Thermal power at what cost?

Editor,

After praying for relief from frequent load shedding these days, we now hear that the CM has proposed the start of coal fired thermal electric generating power plants. He is repeating what Bangladesh has often suggested for years now. But the Bangladesh government admits that it cannot install these power plants in their territory. But they would be happy customers of electricity from Meghalaya. The reason is because of environmental concerns due to the high sulphur content of our coal. In fact Bangladesh has often closed the import of this coal, citing this impact on their environment. Let me explain the after affects on the environment in burning this type of coal. Just visit Byrnihat in Ri Bhoi district during a cold morning and smell the air. In Byrnihat you get widespread corrosion of tin roofs and iron steel gates. This is just an illustration to open our eyes to the tell tale hazards of burning this coal. You can also ask the Jaiaw Langsning residents about the after affects of that towering smokestack of Robert’s Hospital.

Yours etc.,

Malcolm Warjri,

Via email

Ridiculous electricity bills!

Editor,

The press release appearing recently in the local papers attempting to explain the reasons for the absurdly high amounts billed by the MeECL for December 2013 is at best specious and ridiculous and at worst. dumb and presumptuous. Adding insult to injury it seeks to put the blame on the agitations which have nothing to do with the matter. The clubbing of two months’ consumption in one bill is a ploy to push up the units consumed to higher slabs, thus inflating the total. But that is not all. Umpteen number of bills saw the amounts shoot up sky high 12 to 18 times the normal amounts for the same months of the earlier years. Bills that used to be Rs 600 became Rs 7200, Rs 700 became 12600!

The authorities sought to explain away everything by saying that the bill amounts would normally rise during the cold winter season. But did we receive similar exorbitant bills in the past years during winter or was there a hue and cry over them then? Never! Could a 1 KW meter bear the load 20 times the given capacity? There is no logical explanation for this massive upsurge, except arbitrariness. Then, the press release says that those who are aggrieved by the abnormally high bills could go and meet so and so at the Office for clarification. This is arrogance. They take it for granted that everybody has the time and willingness to go to the high and mighty at the office when they have committed no wrong and are in fact victims of gross mismanagement on the part of the authorities. They have also offered what seems to be a ‘favour’. If the bill amount is too high, you can pay in installments, they say! From the series of events that had taken place, it can be concluded that ultimately this sorry state of affairs is due not only to the inefficiency of the MeECL alone but also to the inept handling of the problems by the State Government. We can draw our own inference from the chain of events. The central fact is that the MeECL is in the red. It owes the various power supplying companies over Rs 450 crore which has prompted the latter to issue demand notices from time to time to pay up or they would stop supply of power.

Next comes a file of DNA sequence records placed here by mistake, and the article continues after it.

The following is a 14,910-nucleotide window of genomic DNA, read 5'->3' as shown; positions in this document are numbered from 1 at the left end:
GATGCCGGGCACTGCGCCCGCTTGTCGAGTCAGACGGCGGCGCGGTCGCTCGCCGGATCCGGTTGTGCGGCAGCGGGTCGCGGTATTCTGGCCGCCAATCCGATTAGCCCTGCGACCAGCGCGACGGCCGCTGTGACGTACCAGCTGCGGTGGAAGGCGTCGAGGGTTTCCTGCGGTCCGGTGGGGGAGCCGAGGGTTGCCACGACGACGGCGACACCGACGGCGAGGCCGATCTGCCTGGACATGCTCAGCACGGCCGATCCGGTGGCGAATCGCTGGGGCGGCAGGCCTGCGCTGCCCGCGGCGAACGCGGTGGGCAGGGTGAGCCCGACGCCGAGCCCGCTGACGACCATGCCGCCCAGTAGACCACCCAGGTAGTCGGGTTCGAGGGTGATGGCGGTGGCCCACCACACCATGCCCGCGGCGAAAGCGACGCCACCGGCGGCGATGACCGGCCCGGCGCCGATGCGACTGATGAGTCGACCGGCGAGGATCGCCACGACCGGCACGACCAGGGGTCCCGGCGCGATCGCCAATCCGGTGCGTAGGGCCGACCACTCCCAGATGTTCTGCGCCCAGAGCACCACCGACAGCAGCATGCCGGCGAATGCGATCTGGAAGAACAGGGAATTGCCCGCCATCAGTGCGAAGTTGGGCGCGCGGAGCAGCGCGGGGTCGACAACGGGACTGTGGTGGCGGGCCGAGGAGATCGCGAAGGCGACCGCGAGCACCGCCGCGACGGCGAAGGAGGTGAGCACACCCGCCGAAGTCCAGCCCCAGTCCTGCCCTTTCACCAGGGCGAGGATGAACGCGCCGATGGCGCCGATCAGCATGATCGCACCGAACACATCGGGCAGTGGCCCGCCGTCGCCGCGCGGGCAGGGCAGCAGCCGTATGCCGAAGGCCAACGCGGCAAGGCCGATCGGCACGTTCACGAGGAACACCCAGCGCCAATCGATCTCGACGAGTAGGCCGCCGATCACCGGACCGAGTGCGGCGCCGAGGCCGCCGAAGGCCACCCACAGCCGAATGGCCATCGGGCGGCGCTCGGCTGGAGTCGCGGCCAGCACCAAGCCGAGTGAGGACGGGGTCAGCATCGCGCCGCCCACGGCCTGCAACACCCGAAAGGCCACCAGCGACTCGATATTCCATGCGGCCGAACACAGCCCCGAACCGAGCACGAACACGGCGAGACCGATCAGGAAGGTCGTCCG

The main cause of the MeECL failure to clear the outstanding bills is the failure of most Govt departments and corporations, e.g., the Shillong Municipal Board, to pay the bills of the MeECL. Besides, even some private enterprises are allowed to default payment amounting in one case alone to Rs 14 lakhs, yet supply was not disrupted. So, instead of helping the MeECL ease its financial woes by ordering the departments and the corporations to pay the electric bills regularly and enforce strict adherence to rules by the private companies and also assist the MeECL financially by providing it subvention, if the situation warrants, the government sought a soft target – the hapless, helpless, benign and law-abiding citizens of Shillong. At first, the MeECL had proposed to raise the tariffs to dizzy heights.

The Meghalaya State Electricity Regulatory Commission did not approve and rejected the proposal, for it found no justification for such a steep rise. So they went in for a subterfuge – inflate the consumers’ bills! One wonders, where are our representatives? Why are they silent? There should be a unified demand that the Govt. should tell the MeECL to revise and bring down the inflated bills to the normal amounts on their own, without asking the consumers to beg.

Arvind Kejriwal knocked down and shocked the mighty, complacent Dikshit Govt in Delhi with electric bills! Can we do the same here through the power of the ballot? Fellow citizens, it’s high time to think seriously about it, and act collectively and unitedly!

Yours etc.,

Remington Lyngdoh,

Shillong – 3

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